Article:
Caliber: The term caliber is a more general term than cartridge, and is usually used to describe the diameter of the bullet itself and not the entire cartridge. This would be simple enough if cartridges were always accurately named. The 9mm Luger, for example, shoots a bullet that is almost exactly 9mm in diameter.

But, the .380 ACP also shoots a 9mm bullet, even though it alleges to be a .38 caliber cartridge. The 9mm Makarov actually shoots a 9.2mm bullet. It is more important to know exactly what cartridge your firearm shoots, more so than the caliber.

Chambering: This represents the specific cartridge that any given firearm is meant to shoot. The term refers to the gun’s chamber, where the ammunition is placed prior to firing. The chambering of the firearm is almost always stamped or engraved into the barrel.

Alternative Names: Unfortunately, many cartridges are referred to by more than one name. Knowing these other names can often be important, as they are used interchangeably.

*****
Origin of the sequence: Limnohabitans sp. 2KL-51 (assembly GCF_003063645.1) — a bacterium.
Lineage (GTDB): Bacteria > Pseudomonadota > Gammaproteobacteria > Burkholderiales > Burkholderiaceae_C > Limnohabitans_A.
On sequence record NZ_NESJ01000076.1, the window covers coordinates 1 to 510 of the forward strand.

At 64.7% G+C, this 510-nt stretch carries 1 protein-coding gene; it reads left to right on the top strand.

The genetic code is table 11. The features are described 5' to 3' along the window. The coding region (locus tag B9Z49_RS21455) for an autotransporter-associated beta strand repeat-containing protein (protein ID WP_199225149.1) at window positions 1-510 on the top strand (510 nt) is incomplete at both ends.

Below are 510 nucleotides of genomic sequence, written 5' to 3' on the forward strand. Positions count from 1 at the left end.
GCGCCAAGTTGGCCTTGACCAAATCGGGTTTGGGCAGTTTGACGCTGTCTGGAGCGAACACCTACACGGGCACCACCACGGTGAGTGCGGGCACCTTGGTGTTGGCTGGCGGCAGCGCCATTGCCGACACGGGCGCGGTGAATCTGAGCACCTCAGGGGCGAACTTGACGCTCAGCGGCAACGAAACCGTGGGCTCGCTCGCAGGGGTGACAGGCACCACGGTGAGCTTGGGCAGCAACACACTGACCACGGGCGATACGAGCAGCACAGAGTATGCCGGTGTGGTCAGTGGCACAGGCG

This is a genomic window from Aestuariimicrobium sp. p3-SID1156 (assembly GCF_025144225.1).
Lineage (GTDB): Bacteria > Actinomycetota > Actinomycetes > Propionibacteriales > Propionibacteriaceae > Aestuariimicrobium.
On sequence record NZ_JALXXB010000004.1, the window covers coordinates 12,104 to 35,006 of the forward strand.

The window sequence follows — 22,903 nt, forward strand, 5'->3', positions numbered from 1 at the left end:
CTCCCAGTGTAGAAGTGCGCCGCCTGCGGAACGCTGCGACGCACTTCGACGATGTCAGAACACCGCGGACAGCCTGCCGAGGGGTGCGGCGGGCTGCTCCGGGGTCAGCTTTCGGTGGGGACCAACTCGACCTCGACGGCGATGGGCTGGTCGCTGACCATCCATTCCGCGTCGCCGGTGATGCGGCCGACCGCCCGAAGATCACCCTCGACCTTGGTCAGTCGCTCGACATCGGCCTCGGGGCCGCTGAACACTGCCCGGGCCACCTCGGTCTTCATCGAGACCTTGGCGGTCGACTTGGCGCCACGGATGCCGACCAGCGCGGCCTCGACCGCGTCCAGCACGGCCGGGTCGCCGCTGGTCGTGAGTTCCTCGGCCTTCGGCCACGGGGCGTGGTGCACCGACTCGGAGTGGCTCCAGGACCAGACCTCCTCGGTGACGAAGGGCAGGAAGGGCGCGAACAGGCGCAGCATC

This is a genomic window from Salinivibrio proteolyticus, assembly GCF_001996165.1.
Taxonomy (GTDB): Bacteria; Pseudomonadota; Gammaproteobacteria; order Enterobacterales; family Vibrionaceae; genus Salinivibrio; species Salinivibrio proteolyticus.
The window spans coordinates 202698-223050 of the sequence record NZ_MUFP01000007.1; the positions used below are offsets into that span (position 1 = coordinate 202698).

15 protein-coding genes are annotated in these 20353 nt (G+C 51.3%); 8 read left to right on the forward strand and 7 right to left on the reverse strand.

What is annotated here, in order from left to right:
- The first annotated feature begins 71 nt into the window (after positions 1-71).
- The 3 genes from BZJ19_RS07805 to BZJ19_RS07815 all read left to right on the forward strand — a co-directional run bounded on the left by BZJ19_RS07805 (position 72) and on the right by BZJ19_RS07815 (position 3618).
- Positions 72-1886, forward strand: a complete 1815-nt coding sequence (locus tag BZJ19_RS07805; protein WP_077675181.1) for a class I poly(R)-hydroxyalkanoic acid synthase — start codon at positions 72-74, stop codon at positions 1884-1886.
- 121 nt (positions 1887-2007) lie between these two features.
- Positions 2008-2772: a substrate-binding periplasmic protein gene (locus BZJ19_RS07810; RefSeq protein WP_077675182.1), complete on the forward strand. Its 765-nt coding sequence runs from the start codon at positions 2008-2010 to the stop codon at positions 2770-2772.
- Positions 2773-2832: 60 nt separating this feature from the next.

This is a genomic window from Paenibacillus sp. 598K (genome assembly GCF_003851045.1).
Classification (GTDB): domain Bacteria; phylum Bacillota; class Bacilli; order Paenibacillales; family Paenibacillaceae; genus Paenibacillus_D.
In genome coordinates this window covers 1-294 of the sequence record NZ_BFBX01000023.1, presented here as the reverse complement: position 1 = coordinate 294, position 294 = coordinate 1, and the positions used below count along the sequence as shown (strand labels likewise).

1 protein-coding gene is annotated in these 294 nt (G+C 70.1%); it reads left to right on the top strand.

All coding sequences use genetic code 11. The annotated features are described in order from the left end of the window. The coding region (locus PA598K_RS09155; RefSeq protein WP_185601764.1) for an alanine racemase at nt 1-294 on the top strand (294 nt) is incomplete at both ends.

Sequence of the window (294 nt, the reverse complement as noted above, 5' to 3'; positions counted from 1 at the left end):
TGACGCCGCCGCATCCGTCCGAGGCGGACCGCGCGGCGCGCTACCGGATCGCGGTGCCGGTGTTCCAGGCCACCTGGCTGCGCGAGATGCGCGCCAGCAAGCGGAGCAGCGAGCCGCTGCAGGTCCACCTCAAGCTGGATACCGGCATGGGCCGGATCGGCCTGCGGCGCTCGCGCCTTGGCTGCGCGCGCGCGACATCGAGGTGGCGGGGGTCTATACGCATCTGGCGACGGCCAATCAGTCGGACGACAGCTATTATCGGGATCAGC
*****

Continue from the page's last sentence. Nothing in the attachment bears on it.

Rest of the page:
This naming confusion is inflicted by the firearms industry upon the shooting community and is completely unnecessary. If I ever become the President of the Republic of Texas, I promise to fix it.

9mm Luger: All Hail the King

The 9mm Luger was developed at the turn of the 20th Century. Based on the .30 Luger, the case was necked up to accept the larger .355 bullet. The cartridge case has a mild taper toward the front, which makes it a very forgiving round when feeding from a magazine.

9mm Luger accounts for nearly all of the 9mm caliber ammunition which is produced at the present time.

Boxes of ammunition for the 9mm Luger will generally carry the same name. But, it is not uncommon to see ammunition labeled 9mm NATO, 9x19mm and 9mm Parabellum.

Firearms chambered in 9mm Luger will generally have 9x19mm stamped on the barrel, but I have also seen 9mm NATO and just “9mm” before as well.

Other Commercially Available 9mm Cartridges

.380 ACP: Originally designed to be a shorter, rimless version of the .38 ACP, this cartridge advertises itself as .38 caliber. In actuality, both the .380 ACP and the .38 ACP are 9mm cartridges. This cartridge is also commonly referred to as the .380 Auto, 9mm Short, and 9x17mm.

9mm cartridges that falsely allege to be .38 caliber were typically competing against a revolver cartridge at the time they were introduced.